If no agreement is reached and all options to reach that agreement are exhausted (and from my experience w try all options seeking second and even third opinions ) then the medical teams would involve the hospital adult or child safeguarding teams for support. A strategy meeting would be held with an independent reviewer and if this was not able to find a way forward then they would contact the hospital legal team to ask for guidance.

    The legal processes are independent of the hospital (and the government) and provide an impartial review of all of the information to support a decision which is in the best interest of the patient.

    Do we always get it right - no
    But this view that we have death panels is just not accurate.

    There are many flaws in our system, it's not perfect.
    We are underfunded, over stretched, many of us working in the NHS don't like the direction we are heading, driven by finance which sometimes feels at the detriment of quality. BUT most of us are passionate about our NHS because despite that the care we deliver in the main is excellent.

    If you want to demonise Universal Healthcare there are many other reasons you could look a and use but, this case is not one.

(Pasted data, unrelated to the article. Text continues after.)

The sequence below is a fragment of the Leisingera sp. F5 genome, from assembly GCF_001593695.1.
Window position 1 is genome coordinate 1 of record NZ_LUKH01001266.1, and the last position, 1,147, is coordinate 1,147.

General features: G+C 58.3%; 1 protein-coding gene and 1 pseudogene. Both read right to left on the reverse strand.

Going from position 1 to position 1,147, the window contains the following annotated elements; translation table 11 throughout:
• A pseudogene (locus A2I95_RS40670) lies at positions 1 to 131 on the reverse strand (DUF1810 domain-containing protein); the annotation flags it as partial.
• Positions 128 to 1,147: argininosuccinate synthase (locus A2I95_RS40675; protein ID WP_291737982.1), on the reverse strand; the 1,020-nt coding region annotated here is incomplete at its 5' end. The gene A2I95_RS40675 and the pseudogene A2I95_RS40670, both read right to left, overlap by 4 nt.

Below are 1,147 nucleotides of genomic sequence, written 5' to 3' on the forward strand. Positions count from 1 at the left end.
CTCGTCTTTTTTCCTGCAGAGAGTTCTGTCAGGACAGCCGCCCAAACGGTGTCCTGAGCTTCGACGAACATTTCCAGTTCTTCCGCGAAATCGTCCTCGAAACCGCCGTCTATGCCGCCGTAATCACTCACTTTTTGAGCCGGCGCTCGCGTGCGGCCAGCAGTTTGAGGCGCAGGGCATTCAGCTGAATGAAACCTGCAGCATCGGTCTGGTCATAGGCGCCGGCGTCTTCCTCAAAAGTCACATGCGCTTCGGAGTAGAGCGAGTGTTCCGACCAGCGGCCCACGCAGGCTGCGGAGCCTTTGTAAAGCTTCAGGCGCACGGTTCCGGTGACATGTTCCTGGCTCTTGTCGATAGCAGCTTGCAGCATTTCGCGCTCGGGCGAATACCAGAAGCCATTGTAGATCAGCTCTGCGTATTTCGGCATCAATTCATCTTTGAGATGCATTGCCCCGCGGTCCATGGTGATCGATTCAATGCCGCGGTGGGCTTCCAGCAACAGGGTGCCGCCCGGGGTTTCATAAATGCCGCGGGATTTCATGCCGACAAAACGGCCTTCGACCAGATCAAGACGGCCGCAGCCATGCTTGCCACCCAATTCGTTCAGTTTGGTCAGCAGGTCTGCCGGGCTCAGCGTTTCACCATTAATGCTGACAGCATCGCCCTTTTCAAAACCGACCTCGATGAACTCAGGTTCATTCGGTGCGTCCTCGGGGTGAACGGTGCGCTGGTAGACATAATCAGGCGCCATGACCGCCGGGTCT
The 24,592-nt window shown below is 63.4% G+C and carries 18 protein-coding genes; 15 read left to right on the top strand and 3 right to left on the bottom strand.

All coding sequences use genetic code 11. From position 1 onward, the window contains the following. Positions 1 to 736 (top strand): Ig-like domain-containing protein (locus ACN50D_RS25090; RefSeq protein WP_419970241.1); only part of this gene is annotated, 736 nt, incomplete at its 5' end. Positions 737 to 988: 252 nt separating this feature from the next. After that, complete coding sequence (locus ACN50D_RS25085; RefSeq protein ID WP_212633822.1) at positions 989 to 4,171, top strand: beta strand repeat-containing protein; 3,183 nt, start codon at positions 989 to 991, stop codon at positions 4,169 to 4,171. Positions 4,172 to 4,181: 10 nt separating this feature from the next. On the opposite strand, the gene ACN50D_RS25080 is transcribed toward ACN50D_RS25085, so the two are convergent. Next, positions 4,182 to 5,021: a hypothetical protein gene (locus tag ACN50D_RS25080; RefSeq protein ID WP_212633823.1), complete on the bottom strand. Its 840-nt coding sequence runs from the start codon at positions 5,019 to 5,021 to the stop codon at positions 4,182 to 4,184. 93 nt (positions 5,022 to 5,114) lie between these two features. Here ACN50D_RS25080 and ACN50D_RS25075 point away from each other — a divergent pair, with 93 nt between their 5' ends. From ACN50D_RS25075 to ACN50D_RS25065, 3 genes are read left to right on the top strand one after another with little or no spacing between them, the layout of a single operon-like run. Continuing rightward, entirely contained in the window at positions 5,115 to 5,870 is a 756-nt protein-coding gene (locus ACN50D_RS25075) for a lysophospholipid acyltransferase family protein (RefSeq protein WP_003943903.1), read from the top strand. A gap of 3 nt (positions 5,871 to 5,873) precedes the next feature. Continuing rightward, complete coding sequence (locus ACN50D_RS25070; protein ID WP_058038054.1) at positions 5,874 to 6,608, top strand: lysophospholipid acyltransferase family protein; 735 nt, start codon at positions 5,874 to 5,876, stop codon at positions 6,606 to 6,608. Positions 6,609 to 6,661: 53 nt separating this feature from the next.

Don't clutter up this discussion with facts.
    And for god's sake, what has your extensive experience with the UK health system have to do with anything?

  • May 7

    Quote from broughden
    I use the term repeatedly for two reasons. One because its the accurate descriptor for the condition. Two because maybe if I keep repeating it people will finally understand he wasnt going to recover. You seem to have some issue with my using the term, if so please just openly state it, because Im not sure what your point is in bringing it up.

    I have handled death. Unfortunately all to much. After five combat tours you come to realize the body over there is no longer your fallen team mate, its just a body, and they have moved on. When you have to worry about getting yourself and the rest of the team out of an ambush alive, what happens to a body becomes low priority. Do we leave our fallen comrades behind? Never. But your frame of reference has to adjust to higher priorities.